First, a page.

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Its much larger peer, Avon Products Inc., has stumbled recently, but Nu Skin Enterprises Inc. has quietly figured out how to make the direct-selling model fire on all cylinders: Offer its global sales force premium-priced products to sell.
This story first appeared in the March 16, 2012 issue of WWD. Subscribe Today.
Nu Skin’s flagship skin care range, AgeLoc, sells for between $50 to $450 for a monthly regimen, and the brand has underpinned much of the company’s growth since its inception three years ago. Deutsche Bank analyst Bill Schmitz called AgeLoc a “game-changer,” and with good reason.
Since 2009, the company has grown at a compound annual growth rate of 10 percent, and in the most recent year period, at a rate of 15 percent, said Truman Hunt, Nu Skin president and chief executive officer, who has served at the helm since 2003.
“When the business was founded in 1984, Nu Skin decided not to compete on the lower-end, mass side of the business. Instead, we compete on product benefits,” said Hunt, adding that product development begins with a benefit in mind and is not hindered by a particular price ceiling.
Nu Skin’s premium-priced products also have boosted the company’s earnings in its most recent quarter, with revenue rocketing up 23.5 percent to $495.3 million from the year-ago period, and gaining 13.7 percent to $1.74 billion for the year. The Provo, Utah-based company reported income in the fourth quarter gained 32.7 percent to $49.5 million, or 76 cents a diluted share, and rose 12.7 percent to $153.3 million, or $2.38 a share, for the year.
“Our business model is high octane,” said Hunt. “A wildly successful Avon representative may make $40,000 to $50,000 a year. In our model, a successful Nu Skin distributor [or rep] may make $40,000 to $50,000 a month.” He described Nu Skin’s representatives, who the firm refers to as distributors, as educated and motivated individuals. It’s a group that also includes professionals, like doctors. Nu Skin’s business is split, nearly equally, between personal care products, like AgeLoc, and nutritional supplements — all with an antiaging bent. Hunt estimates that 90 percent of its distributors sell across both categories.
“We have the benefit of a highly enthusiastic distributor calling on someone, one on one,” said Hunt. “We’re essentially a mobilized department store, but unlike department store brands that rely on advertising, we are not limited to 30-second sound bites.”
AgeLoc, which relies on technology designed to target and then influence age-related genes, has added more “octane,” in Hunt speak, to Nu Skin’s product pipeline.
“AgeLoc has been the big growth driver,” said Stifel Nicolaus analyst Mark Astrachan. “Assuming Nu Skin gets the new product launches right — which it has in recent years with AgeLoc — it will continue to generate a significant amount of growth.”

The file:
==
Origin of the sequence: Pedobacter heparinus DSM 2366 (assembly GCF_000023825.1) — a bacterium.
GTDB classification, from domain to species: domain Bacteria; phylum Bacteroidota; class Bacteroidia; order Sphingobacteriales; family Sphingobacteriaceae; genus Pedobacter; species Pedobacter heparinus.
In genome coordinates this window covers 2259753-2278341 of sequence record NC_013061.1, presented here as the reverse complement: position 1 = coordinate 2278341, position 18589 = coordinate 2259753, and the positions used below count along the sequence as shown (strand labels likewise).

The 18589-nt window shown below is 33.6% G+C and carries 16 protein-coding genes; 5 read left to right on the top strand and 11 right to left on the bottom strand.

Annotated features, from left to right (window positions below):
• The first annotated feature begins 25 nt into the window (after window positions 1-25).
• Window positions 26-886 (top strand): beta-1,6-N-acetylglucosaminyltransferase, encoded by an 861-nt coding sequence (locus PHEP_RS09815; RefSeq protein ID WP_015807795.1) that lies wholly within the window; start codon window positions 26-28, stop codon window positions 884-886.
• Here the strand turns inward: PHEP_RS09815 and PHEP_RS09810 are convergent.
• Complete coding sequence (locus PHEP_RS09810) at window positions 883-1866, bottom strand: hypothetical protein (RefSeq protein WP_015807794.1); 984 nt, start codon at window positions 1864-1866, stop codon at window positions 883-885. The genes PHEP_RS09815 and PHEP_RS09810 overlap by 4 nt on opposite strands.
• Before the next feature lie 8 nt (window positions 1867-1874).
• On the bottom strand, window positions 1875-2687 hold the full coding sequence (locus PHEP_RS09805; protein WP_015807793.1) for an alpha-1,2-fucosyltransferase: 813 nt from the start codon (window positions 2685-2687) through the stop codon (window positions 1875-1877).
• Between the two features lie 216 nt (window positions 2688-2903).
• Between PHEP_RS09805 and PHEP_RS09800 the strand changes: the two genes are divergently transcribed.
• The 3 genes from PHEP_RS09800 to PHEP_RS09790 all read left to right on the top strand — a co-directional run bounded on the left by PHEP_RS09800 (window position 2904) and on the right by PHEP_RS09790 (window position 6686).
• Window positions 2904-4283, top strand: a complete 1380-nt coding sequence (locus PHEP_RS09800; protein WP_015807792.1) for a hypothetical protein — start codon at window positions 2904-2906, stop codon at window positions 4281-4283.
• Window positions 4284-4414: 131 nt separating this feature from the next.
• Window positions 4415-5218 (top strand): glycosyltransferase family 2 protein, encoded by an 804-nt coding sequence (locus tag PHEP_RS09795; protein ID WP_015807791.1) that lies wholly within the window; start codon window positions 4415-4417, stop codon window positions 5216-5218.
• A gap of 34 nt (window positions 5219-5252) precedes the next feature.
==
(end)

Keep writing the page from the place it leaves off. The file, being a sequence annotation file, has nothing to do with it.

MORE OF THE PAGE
The right products have also helped grow the firm’s distributor ranks. In 2011, Nu Skin’s total number of active distributors was 855,000, up from 799,000 in the prior year.
“As a multilevel business, Nu Skin really affords representatives to earn a living,” said Astrachan. He noted that Nu Skin funnels 43 percent of its sales back to its distributors through incentive programs.
In the wake of turmoil at Avon — which is knee-deep in operational issues and an ongoing ceo search — a number of Wall Street analysts have criticized Avon’s single-level selling model, which they say is further hampered by low price points, making it “too hard too make a living,” as one source said.
Consumer Edge Research analyst Javier Escalante explained the issues of Avon’s single-level model in a recent research note, saying, “Selling 99-cent deodorants requires too many transactions for the reps to earn a couple hundred dollars a month, or qualify as a ‘leader’ and be compensated on sales from her recruits.”
These same analysts point to Nu Skin’s model as an example of how to kick the direct-selling challenge into high gear and attract a strong sales force. AgeLoc seems to have done just that on a global scale.
Since its introduction in 2009, AgeLoc has generated $1 billion in sales, said Hunt. Its two latest products, R-squared and Galvanic Body Spa, reaped $100 million in orders when introduced as part of a limited-time offer in October, said Hunt. “We expect to double that for the next launch in fall 2013,” he added. AgeLoc also is well ensconced in Asia, where the company’s year-over-year growth rate is 17 percent.
Nu Skin’s total business in Greater China gained 66 percent to $110.6 million, with the number of active distributors rising 21 percent. “There’s just so much pent-up demand for entrepreneurial activity,” said Hunt.
In the year ahead, Hunt said Nu Skin has its sights set on Latin America — where it currently has a small presence in Mexico, Colombia, Argentina and Venezuela — and on India. “These markets will likely require a modified model than we currently do,” he said, adding Nu Skin’s approach will likely fall somewhere between where Avon plays and where Nu Skin is positioned.
Earlier this month, Astrachan wrote in a research note, “We anticipate at least mid- to high-single-digit sales growth over the next three to five years driven by developing markets and a solid innovation for the AgeLoc trademark.”